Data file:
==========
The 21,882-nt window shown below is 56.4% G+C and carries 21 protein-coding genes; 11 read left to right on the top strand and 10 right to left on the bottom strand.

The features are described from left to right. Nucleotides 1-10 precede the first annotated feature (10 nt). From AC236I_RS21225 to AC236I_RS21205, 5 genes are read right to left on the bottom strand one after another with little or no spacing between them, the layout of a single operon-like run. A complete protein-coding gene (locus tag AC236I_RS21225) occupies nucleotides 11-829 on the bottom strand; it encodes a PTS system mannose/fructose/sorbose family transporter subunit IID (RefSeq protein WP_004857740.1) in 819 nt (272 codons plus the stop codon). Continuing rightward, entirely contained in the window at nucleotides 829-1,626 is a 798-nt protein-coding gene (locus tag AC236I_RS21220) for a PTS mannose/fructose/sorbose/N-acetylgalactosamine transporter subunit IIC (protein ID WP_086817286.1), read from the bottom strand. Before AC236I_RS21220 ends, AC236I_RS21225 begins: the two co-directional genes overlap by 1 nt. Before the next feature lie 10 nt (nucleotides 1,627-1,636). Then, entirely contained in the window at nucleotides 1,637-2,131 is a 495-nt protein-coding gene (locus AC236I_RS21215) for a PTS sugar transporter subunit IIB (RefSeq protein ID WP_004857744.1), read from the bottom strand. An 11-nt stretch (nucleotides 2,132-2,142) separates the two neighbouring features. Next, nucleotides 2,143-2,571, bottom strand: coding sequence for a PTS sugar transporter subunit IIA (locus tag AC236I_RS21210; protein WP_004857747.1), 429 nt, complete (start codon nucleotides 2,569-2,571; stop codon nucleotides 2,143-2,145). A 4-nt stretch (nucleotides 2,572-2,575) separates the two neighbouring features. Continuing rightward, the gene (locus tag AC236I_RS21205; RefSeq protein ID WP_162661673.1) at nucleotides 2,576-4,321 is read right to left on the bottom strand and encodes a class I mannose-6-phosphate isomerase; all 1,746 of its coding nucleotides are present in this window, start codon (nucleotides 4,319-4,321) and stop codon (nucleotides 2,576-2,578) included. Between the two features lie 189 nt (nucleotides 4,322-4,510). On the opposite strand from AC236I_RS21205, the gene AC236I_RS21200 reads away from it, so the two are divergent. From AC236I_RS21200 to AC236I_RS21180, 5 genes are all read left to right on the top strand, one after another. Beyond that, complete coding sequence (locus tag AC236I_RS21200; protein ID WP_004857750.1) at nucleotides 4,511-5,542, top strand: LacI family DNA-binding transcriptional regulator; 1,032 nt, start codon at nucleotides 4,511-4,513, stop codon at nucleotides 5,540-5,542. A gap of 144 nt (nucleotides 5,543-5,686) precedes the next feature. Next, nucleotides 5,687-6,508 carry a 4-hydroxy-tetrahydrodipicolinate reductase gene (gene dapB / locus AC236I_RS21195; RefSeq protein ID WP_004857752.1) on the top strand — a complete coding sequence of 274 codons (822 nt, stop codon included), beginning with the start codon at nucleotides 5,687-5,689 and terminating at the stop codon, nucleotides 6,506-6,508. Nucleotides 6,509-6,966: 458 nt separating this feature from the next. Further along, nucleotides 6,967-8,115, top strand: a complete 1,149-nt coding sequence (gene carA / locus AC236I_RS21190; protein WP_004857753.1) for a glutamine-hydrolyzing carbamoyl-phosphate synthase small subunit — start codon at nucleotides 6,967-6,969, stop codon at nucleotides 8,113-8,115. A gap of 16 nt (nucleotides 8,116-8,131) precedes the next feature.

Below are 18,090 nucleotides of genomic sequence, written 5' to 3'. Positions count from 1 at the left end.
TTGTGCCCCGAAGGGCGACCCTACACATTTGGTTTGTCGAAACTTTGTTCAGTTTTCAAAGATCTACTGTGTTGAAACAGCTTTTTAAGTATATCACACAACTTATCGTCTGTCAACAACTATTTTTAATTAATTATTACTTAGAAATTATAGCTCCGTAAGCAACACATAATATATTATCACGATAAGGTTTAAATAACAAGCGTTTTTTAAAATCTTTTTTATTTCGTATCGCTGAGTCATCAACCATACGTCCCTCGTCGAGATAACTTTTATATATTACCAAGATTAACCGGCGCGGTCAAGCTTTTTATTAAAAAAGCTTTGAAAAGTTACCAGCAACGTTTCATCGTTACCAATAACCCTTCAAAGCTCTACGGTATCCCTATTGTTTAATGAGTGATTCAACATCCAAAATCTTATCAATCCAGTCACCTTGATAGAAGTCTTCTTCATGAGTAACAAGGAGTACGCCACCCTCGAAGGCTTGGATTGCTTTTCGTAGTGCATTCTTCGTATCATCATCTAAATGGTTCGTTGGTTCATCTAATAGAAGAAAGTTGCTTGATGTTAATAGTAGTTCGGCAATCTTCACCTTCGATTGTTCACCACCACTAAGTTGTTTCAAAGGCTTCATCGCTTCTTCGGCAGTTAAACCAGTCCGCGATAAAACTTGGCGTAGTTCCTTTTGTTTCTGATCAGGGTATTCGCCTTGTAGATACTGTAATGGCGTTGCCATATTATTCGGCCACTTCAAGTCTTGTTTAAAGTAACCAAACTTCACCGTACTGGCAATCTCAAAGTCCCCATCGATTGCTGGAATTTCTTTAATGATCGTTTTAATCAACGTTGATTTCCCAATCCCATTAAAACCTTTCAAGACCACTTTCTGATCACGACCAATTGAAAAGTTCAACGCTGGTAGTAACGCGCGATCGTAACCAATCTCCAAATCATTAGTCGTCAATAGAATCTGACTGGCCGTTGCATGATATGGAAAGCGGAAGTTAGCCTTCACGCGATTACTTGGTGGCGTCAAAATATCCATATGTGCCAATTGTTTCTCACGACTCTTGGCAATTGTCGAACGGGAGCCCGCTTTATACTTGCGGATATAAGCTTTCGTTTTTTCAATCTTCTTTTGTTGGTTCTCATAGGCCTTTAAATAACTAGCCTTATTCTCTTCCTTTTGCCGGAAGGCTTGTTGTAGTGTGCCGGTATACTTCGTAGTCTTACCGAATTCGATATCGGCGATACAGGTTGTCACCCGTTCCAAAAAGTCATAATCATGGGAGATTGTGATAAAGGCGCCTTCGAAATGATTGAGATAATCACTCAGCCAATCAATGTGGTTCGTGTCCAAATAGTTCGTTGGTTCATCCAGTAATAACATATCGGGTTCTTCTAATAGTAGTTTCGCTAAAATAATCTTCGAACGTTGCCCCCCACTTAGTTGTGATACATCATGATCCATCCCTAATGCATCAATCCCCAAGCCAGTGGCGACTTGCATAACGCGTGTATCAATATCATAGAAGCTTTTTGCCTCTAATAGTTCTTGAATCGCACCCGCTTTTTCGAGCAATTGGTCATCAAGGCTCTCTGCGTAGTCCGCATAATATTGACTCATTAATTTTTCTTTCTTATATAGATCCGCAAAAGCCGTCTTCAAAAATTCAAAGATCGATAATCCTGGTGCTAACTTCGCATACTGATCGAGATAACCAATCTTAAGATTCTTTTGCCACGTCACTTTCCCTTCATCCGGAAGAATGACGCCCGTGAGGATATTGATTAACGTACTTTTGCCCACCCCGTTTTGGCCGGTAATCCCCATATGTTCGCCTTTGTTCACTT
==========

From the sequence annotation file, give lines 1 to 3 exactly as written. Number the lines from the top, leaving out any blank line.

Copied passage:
The 21,882-nt window shown below is 56.4% G+C and carries 21 protein-coding genes; 11 read left to right on the top strand and 10 right to left on the bottom strand.

The features are described from left to right. Nucleotides 1-10 precede the first annotated feature (10 nt). From AC236I_RS21225 to AC236I_RS21205, 5 genes are read right to left on the bottom strand one after another with little or no spacing between them, the layout of a single operon-like run. A complete protein-coding gene (locus tag AC236I_RS21225) occupies nucleotides 11-829 on the bottom strand; it encodes a PTS system mannose/fructose/sorbose family transporter subunit IID (RefSeq protein WP_004857740.1) in 819 nt (272 codons plus the stop codon). Continuing rightward, entirely contained in the window at nucleotides 829-1,626 is a 798-nt protein-coding gene (locus tag AC236I_RS21220) for a PTS mannose/fructose/sorbose/N-acetylgalactosamine transporter subunit IIC (protein ID WP_086817286.1), read from the bottom strand. Before AC236I_RS21220 ends, AC236I_RS21225 begins: the two co-directional genes overlap by 1 nt. Before the next feature lie 10 nt (nucleotides 1,627-1,636). Then, entirely contained in the window at nucleotides 1,637-2,131 is a 495-nt protein-coding gene (locus AC236I_RS21215) for a PTS sugar transporter subunit IIB (RefSeq protein ID WP_004857744.1), read from the bottom strand. An 11-nt stretch (nucleotides 2,132-2,142) separates the two neighbouring features. Next, nucleotides 2,143-2,571, bottom strand: coding sequence for a PTS sugar transporter subunit IIA (locus tag AC236I_RS21210; protein WP_004857747.1), 429 nt, complete (start codon nucleotides 2,569-2,571; stop codon nucleotides 2,143-2,145). A 4-nt stretch (nucleotides 2,572-2,575) separates the two neighbouring features. Continuing rightward, the gene (locus tag AC236I_RS21205; RefSeq protein ID WP_162661673.1) at nucleotides 2,576-4,321 is read right to left on the bottom strand and encodes a class I mannose-6-phosphate isomerase; all 1,746 of its coding nucleotides are present in this window, start codon (nucleotides 4,319-4,321) and stop codon (nucleotides 2,576-2,578) included. Between the two features lie 189 nt (nucleotides 4,322-4,510). On the opposite strand from AC236I_RS21205, the gene AC236I_RS21200 reads away from it, so the two are divergent. From AC236I_RS21200 to AC236I_RS21180, 5 genes are all read left to right on the top strand, one after another. Beyond that, complete coding sequence (locus tag AC236I_RS21200; protein ID WP_004857750.1) at nucleotides 4,511-5,542, top strand: LacI family DNA-binding transcriptional regulator; 1,032 nt, start codon at nucleotides 4,511-4,513, stop codon at nucleotides 5,540-5,542. A gap of 144 nt (nucleotides 5,543-5,686) precedes the next feature. Next, nucleotides 5,687-6,508 carry a 4-hydroxy-tetrahydrodipicolinate reductase gene (gene dapB / locus AC236I_RS21195; RefSeq protein ID WP_004857752.1) on the top strand — a complete coding sequence of 274 codons (822 nt, stop codon included), beginning with the start codon at nucleotides 5,687-5,689 and terminating at the stop codon, nucleotides 6,506-6,508. Nucleotides 6,509-6,966: 458 nt separating this feature from the next. Further along, nucleotides 6,967-8,115, top strand: a complete 1,149-nt coding sequence (gene carA / locus AC236I_RS21190; protein WP_004857753.1) for a glutamine-hydrolyzing carbamoyl-phosphate synthase small subunit — start codon at nucleotides 6,967-6,969, stop codon at nucleotides 8,113-8,115. A gap of 16 nt (nucleotides 8,116-8,131) precedes the next feature.

Below are 18,090 nucleotides of genomic sequence, written 5' to 3'. Positions count from 1 at the left end.